When we moved out of the 705 world reference system orbit, which is our nominal ground track that both Landsat 8 and Landsat 9 are flying on today, they're both phased 180 degrees apart, which allows them to image every piece of earth every eight days. We moved Landsat 7 out of that 705 orbit, and Landsat 9 replaced Landsat 7 in that 705 orbit. And now we're flying at 697, but we're off the world reference system to orbit. And so it's continuing to image, but it's not imaging in a nominal way, meaning that you're not necessarily getting that regular repeat.

ADAMSON:
Yeah, Landsat 8 and 9 will take the same exact footprint with every orbit, so to speak, right?

CRAWFORD:
Correct.

ADAMSON:
And Landsat 7 - not doing that anymore?

CRAWFORD:
You can sort of think about Landsat 7 as wobbling back and forth. And currently what's unique about Landsat 7 at its lower orbit and continuing to image is that it's underflying Landsat 8 and Landsat 9. So it's not flying in the WRS-2 orbit, but it's flying 8 kilometers below in more or less the same orbit. But we're off that sort of nominal orbit that we maintain in order to adhere to the operational mission requirements. And so we're still getting data from Landsat 7, and we're underflying Landsat 8 and Landsat 9 on a regular basis as it moves back and forth under each observatory, which is a really neat thing about the Landsat 7's extended science mission.

ADAMSON:
Is the resolution still the same?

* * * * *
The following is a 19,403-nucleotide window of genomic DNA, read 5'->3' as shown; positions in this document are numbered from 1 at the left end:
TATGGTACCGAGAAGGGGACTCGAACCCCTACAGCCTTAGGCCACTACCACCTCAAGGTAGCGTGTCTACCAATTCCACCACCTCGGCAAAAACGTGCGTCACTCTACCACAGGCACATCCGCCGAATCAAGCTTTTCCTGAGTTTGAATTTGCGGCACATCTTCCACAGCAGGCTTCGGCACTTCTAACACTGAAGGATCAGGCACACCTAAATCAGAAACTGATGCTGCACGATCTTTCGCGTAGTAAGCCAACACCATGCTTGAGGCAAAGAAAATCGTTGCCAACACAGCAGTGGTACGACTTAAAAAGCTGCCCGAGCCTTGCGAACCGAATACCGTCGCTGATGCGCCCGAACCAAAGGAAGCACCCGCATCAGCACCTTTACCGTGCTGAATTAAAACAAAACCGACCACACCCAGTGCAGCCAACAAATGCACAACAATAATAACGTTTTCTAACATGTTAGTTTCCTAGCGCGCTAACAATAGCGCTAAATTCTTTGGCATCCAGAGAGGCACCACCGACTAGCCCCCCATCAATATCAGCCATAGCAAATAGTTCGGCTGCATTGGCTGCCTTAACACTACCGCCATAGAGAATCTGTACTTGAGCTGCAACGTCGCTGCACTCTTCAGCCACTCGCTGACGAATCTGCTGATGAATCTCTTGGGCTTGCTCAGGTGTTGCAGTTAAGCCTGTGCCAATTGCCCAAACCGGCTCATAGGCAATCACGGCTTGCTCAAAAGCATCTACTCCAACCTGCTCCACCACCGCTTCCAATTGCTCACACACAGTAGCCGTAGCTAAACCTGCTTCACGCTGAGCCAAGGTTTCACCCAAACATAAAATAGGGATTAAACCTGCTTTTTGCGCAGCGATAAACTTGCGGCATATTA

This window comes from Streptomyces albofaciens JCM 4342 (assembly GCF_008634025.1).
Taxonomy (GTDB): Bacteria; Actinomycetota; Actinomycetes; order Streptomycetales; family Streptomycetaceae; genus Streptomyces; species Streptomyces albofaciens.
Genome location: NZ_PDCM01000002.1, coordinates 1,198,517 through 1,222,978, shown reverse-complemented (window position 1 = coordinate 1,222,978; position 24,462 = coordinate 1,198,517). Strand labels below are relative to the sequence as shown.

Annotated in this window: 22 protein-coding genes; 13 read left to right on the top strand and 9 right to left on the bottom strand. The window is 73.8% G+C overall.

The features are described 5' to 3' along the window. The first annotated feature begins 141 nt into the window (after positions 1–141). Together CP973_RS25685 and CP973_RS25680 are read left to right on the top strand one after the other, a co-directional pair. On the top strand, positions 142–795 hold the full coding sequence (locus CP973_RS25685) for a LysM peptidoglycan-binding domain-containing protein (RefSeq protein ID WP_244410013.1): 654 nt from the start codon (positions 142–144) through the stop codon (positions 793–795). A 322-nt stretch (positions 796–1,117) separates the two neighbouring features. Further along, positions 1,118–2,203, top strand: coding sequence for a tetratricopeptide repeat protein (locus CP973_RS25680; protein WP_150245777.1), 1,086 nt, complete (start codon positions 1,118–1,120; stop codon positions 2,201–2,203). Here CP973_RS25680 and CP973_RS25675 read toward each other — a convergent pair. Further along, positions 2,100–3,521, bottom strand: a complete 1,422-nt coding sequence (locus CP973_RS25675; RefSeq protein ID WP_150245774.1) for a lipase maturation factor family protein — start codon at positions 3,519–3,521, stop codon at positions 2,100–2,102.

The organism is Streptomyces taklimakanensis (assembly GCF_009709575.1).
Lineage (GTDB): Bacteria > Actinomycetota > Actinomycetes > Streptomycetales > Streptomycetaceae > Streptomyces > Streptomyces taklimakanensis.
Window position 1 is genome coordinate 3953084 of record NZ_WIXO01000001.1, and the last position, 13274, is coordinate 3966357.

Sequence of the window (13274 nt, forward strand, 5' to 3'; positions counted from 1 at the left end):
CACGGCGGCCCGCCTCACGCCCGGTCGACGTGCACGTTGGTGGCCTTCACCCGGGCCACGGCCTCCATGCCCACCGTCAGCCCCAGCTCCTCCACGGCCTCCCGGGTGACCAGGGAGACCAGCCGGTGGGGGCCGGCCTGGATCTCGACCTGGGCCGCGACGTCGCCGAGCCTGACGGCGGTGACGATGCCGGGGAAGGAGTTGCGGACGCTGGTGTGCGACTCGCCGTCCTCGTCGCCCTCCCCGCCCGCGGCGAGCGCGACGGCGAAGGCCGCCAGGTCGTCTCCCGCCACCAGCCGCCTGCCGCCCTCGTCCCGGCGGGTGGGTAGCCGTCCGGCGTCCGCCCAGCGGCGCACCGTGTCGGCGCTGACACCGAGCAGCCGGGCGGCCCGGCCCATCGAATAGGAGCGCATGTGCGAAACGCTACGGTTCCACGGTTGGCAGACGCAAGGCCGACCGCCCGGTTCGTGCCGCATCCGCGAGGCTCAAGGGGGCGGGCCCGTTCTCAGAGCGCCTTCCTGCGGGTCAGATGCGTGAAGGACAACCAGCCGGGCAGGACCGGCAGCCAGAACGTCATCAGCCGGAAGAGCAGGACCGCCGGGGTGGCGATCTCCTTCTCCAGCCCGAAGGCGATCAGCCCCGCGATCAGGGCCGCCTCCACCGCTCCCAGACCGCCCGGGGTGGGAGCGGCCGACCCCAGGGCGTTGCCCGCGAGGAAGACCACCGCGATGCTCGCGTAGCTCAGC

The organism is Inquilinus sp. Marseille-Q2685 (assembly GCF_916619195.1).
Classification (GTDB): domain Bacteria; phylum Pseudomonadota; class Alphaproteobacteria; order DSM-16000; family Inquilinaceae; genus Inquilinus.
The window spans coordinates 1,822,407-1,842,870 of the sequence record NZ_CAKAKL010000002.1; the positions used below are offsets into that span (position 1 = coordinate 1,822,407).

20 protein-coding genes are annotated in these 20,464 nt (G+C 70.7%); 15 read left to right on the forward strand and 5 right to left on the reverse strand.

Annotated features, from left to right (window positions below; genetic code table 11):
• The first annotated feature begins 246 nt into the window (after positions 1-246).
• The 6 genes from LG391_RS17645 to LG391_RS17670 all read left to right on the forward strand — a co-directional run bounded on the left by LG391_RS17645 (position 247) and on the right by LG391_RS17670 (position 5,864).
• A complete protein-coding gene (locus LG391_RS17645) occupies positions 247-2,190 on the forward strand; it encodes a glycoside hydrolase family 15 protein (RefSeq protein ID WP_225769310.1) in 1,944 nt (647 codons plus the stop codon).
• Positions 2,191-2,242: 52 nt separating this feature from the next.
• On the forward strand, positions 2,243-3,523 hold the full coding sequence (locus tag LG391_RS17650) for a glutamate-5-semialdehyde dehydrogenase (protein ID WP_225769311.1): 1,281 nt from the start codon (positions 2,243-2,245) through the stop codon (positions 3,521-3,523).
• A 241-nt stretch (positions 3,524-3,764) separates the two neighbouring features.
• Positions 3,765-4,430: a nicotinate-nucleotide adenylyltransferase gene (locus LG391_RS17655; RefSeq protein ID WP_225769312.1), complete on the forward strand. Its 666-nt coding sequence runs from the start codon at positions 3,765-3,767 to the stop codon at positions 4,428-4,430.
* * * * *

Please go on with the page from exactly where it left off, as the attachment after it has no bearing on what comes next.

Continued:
CRAWFORD:
The resolution is still the same. There's been quite a bit of work done in the Landsat calibration-validation team to verify the imaging geometry, to verify the imaging radiometry. And then the science portion of the project, we've done extensive analysis guaranteeing the quality of the products. And so at this point in Landsat 7's extended science mission, we have high confidence that the data is on par with what we were acquiring in imaging during its nominal mission.

ADAMSON:
Is the processing that happens here at EROS the same as it is for Landsats 8 and 9?

CRAWFORD:
Yes, the data is being processed as it was during the nominal science mission, and it's getting processed into Landsat Collection 2 right now.

ADAMSON:
Even though its equatorial crossing time is sort of regressing backwards and not in line with Landsat 8 and 9, that data can still be valuable.

CRAWFORD:
Yes, the data still can be valuable. And let me tell you why. So we operate in a sun-synchronous orbit. And so we are in a descending orbit, which means we start at the top of the poles, sort of in the Arctic, and we descend down over and cross over the equator. And then we continue down over and fly over Antarctica.

ADAMSON:
And it's always daytime during that descending part of the orbit, right?

CRAWFORD: